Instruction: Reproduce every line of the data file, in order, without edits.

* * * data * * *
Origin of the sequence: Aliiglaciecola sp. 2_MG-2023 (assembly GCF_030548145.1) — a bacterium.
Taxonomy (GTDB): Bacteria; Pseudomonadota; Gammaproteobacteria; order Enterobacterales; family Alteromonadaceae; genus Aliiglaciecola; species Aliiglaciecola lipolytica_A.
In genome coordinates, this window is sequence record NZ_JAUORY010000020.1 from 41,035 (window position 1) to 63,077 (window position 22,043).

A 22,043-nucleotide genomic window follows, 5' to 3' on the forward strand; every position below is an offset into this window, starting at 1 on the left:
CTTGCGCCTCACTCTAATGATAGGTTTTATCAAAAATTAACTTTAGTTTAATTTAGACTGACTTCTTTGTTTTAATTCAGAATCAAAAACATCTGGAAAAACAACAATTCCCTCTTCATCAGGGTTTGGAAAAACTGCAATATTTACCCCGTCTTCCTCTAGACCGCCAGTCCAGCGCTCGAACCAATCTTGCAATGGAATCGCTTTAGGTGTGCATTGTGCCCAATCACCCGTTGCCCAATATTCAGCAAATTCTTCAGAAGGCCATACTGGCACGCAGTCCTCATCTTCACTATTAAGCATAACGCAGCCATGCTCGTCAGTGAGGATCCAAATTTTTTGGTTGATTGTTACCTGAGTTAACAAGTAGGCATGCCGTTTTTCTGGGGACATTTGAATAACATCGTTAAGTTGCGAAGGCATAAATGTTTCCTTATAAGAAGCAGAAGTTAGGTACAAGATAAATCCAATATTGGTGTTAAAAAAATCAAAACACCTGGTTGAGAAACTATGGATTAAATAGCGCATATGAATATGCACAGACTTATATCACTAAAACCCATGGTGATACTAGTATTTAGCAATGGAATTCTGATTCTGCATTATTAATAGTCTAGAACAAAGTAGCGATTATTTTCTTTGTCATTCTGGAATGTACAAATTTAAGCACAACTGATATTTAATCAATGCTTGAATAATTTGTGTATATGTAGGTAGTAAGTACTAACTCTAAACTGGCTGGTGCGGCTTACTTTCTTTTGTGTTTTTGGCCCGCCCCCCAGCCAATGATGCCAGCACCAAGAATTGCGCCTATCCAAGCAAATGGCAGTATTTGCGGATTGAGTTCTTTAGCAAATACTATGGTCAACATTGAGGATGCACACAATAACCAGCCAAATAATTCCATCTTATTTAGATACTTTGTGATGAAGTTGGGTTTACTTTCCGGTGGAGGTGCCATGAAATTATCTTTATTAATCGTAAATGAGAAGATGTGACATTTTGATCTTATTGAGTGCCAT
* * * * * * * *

Origin of the sequence: Aliiglaciecola sp. 2_MG-2023 (assembly GCF_030548145.1) — a bacterium.
Taxonomy (GTDB): Bacteria; Pseudomonadota; Gammaproteobacteria; order Enterobacterales; family Alteromonadaceae; genus Aliiglaciecola; species Aliiglaciecola lipolytica_A.
In genome coordinates, this window is sequence record NZ_JAUORY010000020.1 from 41,035 (window position 1) to 63,077 (window position 22,043).

A 22,043-nucleotide genomic window follows, 5' to 3' on the forward strand; every position below is an offset into this window, starting at 1 on the left:
CTTGCGCCTCACTCTAATGATAGGTTTTATCAAAAATTAACTTTAGTTTAATTTAGACTGACTTCTTTGTTTTAATTCAGAATCAAAAACATCTGGAAAAACAACAATTCCCTCTTCATCAGGGTTTGGAAAAACTGCAATATTTACCCCGTCTTCCTCTAGACCGCCAGTCCAGCGCTCGAACCAATCTTGCAATGGAATCGCTTTAGGTGTGCATTGTGCCCAATCACCCGTTGCCCAATATTCAGCAAATTCTTCAGAAGGCCATACTGGCACGCAGTCCTCATCTTCACTATTAAGCATAACGCAGCCATGCTCGTCAGTGAGGATCCAAATTTTTTGGTTGATTGTTACCTGAGTTAACAAGTAGGCATGCCGTTTTTCTGGGGACATTTGAATAACATCGTTAAGTTGCGAAGGCATAAATGTTTCCTTATAAGAAGCAGAAGTTAGGTACAAGATAAATCCAATATTGGTGTTAAAAAAATCAAAACACCTGGTTGAGAAACTATGGATTAAATAGCGCATATGAATATGCACAGACTTATATCACTAAAACCCATGGTGATACTAGTATTTAGCAATGGAATTCTGATTCTGCATTATTAATAGTCTAGAACAAAGTAGCGATTATTTTCTTTGTCATTCTGGAATGTACAAATTTAAGCACAACTGATATTTAATCAATGCTTGAATAATTTGTGTATATGTAGGTAGTAAGTACTAACTCTAAACTGGCTGGTGCGGCTTACTTTCTTTTGTGTTTTTGGCCCGCCCCCCAGCCAATGATGCCAGCACCAAGAATTGCGCCTATCCAAGCAAATGGCAGTATTTGCGGATTGAGTTCTTTAGCAAATACTATGGTCAACATTGAGGATGCACACAATAACCAGCCAAATAATTCCATCTTATTTAGATACTTTGTGATGAAGTTGGGTTTACTTTCCGGTGGAGGTGCCATGAAATTATCTTTATTAATCGTAAATGAGAAGATGTGACATTTTGATCTTATTGAGTGCCAT